The 18th century English poet and printer William Blake asked in a poem. Here is the first stanza:
"What is the price of Experience? do men buy it for a song?
Or wisdom for a dance in the street? No, it is bought with the price
Of all that a man hath, his house, his wife, his children.
Wisdom is sold in the desolate market where none come to buy,
And in the wither'd field where the farmer plows for bread in vain.
(You can check out a song setting of the poem by the Irish singer Van Morrison here.)
These lines came back to me yesterday while I was talking with my daughter Amelia. Her school encourages students to study abroad in their sophomore year--to have an international experience. She was accepted into a year-long program in Shanghai, and to a 2-month internship program in Lausanne, Switzerland in May and June. She's no longer certain about her major (international business) so Shanghai didn't make much sense. And she found out Friday what two months would cost in Switzerland--about $15,000 for room, board, and tuition. Learning that wasn't a crushing blow, since Amelia's expectation have shrunken for months and so this is simply another disappointment. But it is a blow nonetheless since there is no way on earth we can afford such a price, and so this opportunity, like many others, won't come her way either. (It is a galling thing to think that we--a two-income family earning far above the national average, are "too poor" to afford what is considered normal at a good but not world's-best university.)
If Blake is right, $15,000 is both too much and far too little to pay for experience. Too much because spending a huge pile of money to go to Switzerland is exactly the sort of behavior of the rich that he scorns (in the second stanza):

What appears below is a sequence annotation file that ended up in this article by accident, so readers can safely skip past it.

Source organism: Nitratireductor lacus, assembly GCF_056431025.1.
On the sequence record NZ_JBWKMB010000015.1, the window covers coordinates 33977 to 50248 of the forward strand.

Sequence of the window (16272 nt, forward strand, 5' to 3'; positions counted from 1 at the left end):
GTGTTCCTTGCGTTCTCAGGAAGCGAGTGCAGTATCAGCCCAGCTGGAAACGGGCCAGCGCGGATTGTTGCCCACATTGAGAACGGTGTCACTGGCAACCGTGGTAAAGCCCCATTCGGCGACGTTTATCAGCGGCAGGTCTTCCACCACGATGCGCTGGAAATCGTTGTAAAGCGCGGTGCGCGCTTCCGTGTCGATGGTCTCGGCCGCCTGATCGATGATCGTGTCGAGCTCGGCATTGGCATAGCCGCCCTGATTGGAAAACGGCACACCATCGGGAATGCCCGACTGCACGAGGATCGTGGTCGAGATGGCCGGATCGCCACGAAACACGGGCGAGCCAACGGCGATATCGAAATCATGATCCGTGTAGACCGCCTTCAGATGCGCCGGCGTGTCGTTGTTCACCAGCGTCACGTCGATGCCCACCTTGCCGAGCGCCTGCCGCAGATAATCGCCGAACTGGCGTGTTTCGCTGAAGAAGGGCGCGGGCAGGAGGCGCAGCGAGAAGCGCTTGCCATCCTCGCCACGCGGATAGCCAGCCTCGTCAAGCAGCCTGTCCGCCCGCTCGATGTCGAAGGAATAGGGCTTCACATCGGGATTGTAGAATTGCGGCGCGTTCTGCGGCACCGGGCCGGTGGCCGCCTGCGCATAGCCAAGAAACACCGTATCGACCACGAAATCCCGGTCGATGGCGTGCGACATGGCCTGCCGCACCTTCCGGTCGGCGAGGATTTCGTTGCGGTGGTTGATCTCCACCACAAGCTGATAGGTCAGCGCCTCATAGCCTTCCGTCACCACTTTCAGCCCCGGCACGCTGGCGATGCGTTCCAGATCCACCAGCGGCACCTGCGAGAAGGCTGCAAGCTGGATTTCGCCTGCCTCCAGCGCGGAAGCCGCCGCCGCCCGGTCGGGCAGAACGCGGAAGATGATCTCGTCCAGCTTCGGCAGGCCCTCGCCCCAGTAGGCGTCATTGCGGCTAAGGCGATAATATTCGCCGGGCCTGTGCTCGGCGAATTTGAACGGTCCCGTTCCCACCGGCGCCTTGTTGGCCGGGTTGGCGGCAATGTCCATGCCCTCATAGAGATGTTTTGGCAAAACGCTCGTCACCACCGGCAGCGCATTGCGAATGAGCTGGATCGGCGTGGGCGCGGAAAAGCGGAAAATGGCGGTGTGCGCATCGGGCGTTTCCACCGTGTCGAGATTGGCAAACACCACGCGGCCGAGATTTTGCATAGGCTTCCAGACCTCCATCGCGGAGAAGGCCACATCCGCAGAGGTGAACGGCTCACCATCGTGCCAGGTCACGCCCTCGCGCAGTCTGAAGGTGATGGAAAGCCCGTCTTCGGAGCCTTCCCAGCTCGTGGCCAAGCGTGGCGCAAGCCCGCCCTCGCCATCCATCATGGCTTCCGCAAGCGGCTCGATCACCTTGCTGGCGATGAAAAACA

It is an easy thing to triumph in the summer's sun
And in the vintage and to sing on the waggon loaded with corn.
It is an easy thing to talk of patience to the afflicted,
To speak the laws of prudence to the houseless wanderer,
To listen to the hungry raven's cry in wintry season
When the red blood is fill'd with wine and with the marrow of lambs.
And too little because the cost of real experience, real wisdom, if Blake is right, is pretty close to everything.
Experiential education has been a catch-phrase for about two generations of higher education. When we use it we mean simply "learning by doing." And in that sense it is a useful pedagogy. But Blake (and Amelia) make me wonder if that is enough.
I don't mean to suggest that little experiences teach but little. I do mean to suggest, though, that one of the main problems with the high cost of education is that of inevitable disappointment--of students who ask themselves whether going to class is worth so much; and of humans, who wonder at the willingness of the wealthy to spend so much for what is really only a little--a couple of months, or four years, living among the privileged.